Administration responds to Sunday's strike events

Monday, September 12th, 2011
Day 2 strikes students protesting outside huss

Students stand outside the HUSS building demanding end to tuition hikes - Photo by: SARA HESHAM

The AUC Administration is in the process of filing cases against students who were involved in yesterday morning’s altercation with security at Gate 4.

Student Union President Ahmed Alaa Fayed told the Caravan he heard from several sources that he and his vice president, Ahmed Ezzat, were among those who have cases filed against them.

“Violence of any type, especially targeted at security staff, will not be tolerated,” wrote Anderson in an email sent out to the AUC community.

“The university’s disciplinary action process has begun against all students implicated in using or threatening to use force against security personnel, blocking access to the campus, vandalizing property or disrupting classes,” she added.

Vice President for Student Affairs Ashraf El Fiqi had earlier told the Caravan that the Administration was considering taking disciplinary actions against what he called violations of AUC policies.

Several students had blocked the entrance to campus from Gate 4 and encouraged others to enter the university without paying parking fees.

“Some students forced their way into the university and had [an altercation] with the security staff. They didn’t want to pay the parking ticket fees so they forced their way in,” El Fiqi said.

He had requested security personnel to report the names of the students that were leading these violations, explaining that “[the Administration] cannot, as an institution, let such things pass.”

El Fiqi also confirmed that Executive Director for Public Safety Mahmoud Zouk had ordered all the university’s gates except Gate 4 closed, insisting that he was in his rights to take any necessary action as the administrator responsible for security.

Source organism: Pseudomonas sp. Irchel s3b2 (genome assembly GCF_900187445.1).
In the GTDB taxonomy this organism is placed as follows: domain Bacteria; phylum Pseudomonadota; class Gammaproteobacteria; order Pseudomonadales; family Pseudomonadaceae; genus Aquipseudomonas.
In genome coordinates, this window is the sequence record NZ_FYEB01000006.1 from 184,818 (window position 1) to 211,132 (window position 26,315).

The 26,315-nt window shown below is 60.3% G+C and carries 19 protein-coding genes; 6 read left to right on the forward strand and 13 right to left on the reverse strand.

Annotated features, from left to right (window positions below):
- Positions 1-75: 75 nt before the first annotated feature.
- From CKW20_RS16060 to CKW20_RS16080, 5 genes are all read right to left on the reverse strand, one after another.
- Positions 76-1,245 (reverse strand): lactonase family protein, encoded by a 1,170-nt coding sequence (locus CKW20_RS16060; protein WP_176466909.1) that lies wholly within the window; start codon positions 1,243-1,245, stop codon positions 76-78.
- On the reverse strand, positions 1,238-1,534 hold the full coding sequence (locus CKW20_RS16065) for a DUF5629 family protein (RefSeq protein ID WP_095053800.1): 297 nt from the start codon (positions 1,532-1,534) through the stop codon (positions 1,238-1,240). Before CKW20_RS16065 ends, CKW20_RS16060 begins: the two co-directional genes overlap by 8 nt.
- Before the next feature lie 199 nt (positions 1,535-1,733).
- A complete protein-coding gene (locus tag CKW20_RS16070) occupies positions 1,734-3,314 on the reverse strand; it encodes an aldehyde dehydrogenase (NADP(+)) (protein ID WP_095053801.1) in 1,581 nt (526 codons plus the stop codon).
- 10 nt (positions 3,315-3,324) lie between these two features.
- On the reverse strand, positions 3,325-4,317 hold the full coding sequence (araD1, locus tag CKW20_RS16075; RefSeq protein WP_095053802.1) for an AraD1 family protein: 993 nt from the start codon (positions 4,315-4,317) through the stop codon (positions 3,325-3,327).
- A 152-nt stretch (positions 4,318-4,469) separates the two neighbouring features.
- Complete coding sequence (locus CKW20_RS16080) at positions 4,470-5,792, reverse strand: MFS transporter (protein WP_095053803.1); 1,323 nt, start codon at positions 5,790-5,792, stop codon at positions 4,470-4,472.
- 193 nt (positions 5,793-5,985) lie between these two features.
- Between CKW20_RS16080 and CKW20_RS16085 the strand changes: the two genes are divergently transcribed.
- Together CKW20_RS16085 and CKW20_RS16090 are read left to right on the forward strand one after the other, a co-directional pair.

An hour after Anderson’s email, Fayed responded with his own to the AUC student body.

“Today we stood up for our rights and chose to act in the form of a strike to get the attention of the university’s administration. This movement was brought to life by popular demand and has been in progress in our hearts for a long time and this is when unity comes through diversity,” he told students.

Fayed excused the day’s disruptions on the basis that such a large protest was difficult to control: “A strike this large, with students, (custodial) and security personnel taking part in it, is difficult to control by mere individuals, so some disruption and inconvenience might have affected some students and faculty.” He added that the “peaceful, civilized and legitimate” strike will continue until demands are met.

Meanwhile, several senior administrators expressed their wish to negotiate with the protestors. Anderson informed the Caravan that the Administration will be in consultation to see if there are groups it can hold negotiations with. El Fiqi also expressed hope that the protesters and administrators can find middle ground.

“I hope that [the protestors] will send a delegation or several delegations, one for student demands, one for staff demands, security demands and so on and sit with the senior administration as a group or with individual senior administrators,” El Fiqi said.

Regarding the main student demand of cancelling the nine percent increase in tuition fees, El Fiqi said that it would most likely not be met. He added that details of the budget and financial constraints facing the university have been explained to the Parents’ Association and twice to the Student Union.

“The board of trustees has asked us to lower the deficit, and we cannot as a university keep running on a deficit,” he explained. This decision comes after senior administration had met with the board of trustees during yesterday’s protest.

Although El Fiqi rejects all suggestions to ask Egyptian authorities to intervene, he expressed dismay at how the protests were conducted and added that AUCians should set the example for others in post-revolution Egypt.